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US consumers ready to pay more for less

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Some of the world’s leading farming advocates will star in the QMS podcast’s ‘World Tour’ series.

Launching on June 15 with US New York Times bestselling auth-

or and real food nutritionist Diana Rod-

gers, the six-part in-ternational series is

hosted by BBC Radio presenter Mark Step-hen and explores hot topics for the modern-day red meat industry from methane to mon-ey.

“What we eat and how it is produced is more in the public eye than ever before, and farming has to evolve to meet the challenges the future holds,” says Beth Alexander of QMS’ Industry Development team and the podcast producer.

“We are part of a global industry and we can learn so much from producers all over the world.

“The series brings international perspective and insights from a mix of both well- and lesser-known voices to probe different thinking and help farmers to identify new opportunities and innovation in our own livestock sector.”

In the first episode, Diana Rodgers RD, a world-renowned nutrition expert from Boston, Massachusetts, discussed how red meat has become a scapegoat, why publishing her book in a pandemic was so pertinent and why red meat can be a solution to climate challenge.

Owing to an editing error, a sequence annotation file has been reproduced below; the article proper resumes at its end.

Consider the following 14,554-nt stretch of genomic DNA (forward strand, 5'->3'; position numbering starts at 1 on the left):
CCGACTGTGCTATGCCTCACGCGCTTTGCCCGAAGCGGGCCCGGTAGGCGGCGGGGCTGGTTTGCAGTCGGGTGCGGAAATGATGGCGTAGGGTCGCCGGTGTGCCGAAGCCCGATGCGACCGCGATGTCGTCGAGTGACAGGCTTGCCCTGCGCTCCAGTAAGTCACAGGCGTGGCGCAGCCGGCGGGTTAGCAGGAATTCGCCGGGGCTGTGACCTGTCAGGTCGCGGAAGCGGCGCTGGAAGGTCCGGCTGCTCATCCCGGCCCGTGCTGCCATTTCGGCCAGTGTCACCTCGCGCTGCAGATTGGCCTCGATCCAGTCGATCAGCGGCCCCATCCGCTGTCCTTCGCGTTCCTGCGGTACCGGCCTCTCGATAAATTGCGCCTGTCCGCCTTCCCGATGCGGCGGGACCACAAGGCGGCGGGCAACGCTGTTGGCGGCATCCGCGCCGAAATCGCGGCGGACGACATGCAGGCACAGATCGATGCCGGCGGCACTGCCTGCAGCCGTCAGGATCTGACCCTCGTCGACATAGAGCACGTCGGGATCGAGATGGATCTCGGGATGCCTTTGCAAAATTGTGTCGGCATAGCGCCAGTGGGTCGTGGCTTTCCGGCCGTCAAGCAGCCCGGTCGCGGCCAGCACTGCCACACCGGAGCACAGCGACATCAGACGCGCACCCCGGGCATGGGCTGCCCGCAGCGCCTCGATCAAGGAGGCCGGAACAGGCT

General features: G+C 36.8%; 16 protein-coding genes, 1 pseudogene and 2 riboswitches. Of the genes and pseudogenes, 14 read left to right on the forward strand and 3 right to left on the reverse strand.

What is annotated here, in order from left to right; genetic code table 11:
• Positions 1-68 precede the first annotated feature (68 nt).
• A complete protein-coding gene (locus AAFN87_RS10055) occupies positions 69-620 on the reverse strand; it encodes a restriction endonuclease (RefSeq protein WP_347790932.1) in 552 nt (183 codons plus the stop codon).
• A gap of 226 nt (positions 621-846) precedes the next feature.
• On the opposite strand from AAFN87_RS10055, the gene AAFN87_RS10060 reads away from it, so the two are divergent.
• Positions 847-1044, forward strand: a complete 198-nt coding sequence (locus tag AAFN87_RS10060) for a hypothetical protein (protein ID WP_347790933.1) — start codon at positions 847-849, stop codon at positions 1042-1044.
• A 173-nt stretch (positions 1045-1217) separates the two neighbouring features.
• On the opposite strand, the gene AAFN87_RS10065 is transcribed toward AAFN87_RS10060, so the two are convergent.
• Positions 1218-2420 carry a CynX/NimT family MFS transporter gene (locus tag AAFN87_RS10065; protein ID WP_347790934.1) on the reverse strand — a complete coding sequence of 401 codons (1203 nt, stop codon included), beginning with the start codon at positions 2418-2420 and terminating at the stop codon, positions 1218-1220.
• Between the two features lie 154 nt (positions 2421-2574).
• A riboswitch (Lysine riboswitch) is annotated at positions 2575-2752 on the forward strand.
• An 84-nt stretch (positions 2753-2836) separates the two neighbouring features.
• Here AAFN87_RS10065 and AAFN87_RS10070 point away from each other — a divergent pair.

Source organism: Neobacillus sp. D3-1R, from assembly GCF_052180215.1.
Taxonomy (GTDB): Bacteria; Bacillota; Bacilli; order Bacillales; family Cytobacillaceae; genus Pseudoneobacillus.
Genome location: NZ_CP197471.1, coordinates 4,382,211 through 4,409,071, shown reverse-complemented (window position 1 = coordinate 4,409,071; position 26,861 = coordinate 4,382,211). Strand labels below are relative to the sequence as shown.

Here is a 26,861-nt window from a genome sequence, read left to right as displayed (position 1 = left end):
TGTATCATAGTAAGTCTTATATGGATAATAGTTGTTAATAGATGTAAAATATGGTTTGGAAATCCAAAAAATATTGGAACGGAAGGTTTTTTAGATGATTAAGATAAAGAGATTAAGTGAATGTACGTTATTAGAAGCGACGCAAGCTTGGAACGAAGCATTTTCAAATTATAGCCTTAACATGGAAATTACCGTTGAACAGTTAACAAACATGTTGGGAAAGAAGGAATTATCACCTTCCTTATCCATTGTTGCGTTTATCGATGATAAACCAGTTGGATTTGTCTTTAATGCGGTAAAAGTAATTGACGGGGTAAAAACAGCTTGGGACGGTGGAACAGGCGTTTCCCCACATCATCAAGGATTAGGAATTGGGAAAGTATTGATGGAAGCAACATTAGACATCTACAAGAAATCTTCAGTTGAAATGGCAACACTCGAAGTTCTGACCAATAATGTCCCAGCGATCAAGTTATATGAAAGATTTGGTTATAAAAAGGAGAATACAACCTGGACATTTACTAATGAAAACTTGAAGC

Her book and film, Sacred Cow, which caused a sensation both in the US and in the UK last year, are a detailed examination of some of the claims about red meat and how, in many cases, the arguments can be debunked.

“The debate between what is right to eat for the health of our planet and of our people has never been more polarised and meat has never been more vilified.

“A lot of this comes down to a disassociation with nature and farming,” she says.

“There are many health and environmental claims against cattle, and I address these piece by piece in my book.

“We hear, for example, that cow farts are destroying the planet, but this is misrepresented.

“Methane burped from a cow is less damaging than the same gas belched from fossil fuels. Over 60 per cent of our agricultural land worldwide cannot be cropped, and if we took it out of our system we’d have a hole in our system that can’t be filled by rewilding or forestry. You can’t just grow a Beyond Burger field anywhere.”

On the podcast, Diana articulates how dietary recommendations to eat less meat don’t usually take into consideration ‘confounding factors’ such as what is eaten with meat – baps and fries with a burger, for example – and the benefits of nutritious protein produced from naturally growing grass.

Upcoming interviewees include Australian farmer James Walker and how he rebuilt profitability and resilience after the drought; Dr Karen Beauchemin, a leader in ruminant nutrition and environmental sustainability from Canada looking at feed efficiency; Ray Archuleta on simultaneously improving soil health and profitability; and Tom Gubbins from Australia, and Sharon McIntyre, from New Zealand on accelerating performance through genetics for beef and sheep.

n The podcast series is available through Apple Podcast, Buzzsprout, and Spotify, as well as via the Quality Meat Scotland website and social channels.



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